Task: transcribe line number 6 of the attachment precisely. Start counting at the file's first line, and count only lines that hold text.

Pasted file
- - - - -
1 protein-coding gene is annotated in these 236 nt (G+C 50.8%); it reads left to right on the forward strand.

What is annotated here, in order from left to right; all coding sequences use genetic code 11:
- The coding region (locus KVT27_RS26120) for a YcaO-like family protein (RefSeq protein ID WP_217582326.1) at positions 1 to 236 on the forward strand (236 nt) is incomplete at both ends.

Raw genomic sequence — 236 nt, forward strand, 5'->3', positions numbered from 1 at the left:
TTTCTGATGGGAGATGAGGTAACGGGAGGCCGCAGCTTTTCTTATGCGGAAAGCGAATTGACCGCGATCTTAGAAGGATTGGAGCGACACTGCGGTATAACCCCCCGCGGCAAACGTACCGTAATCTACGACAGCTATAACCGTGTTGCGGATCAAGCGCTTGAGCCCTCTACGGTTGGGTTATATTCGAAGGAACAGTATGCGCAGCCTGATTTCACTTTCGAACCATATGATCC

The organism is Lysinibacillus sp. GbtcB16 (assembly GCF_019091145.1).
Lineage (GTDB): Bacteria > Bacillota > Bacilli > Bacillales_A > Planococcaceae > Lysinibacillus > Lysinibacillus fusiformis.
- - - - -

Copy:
The organism is Lysinibacillus sp. GbtcB16 (assembly GCF_019091145.1).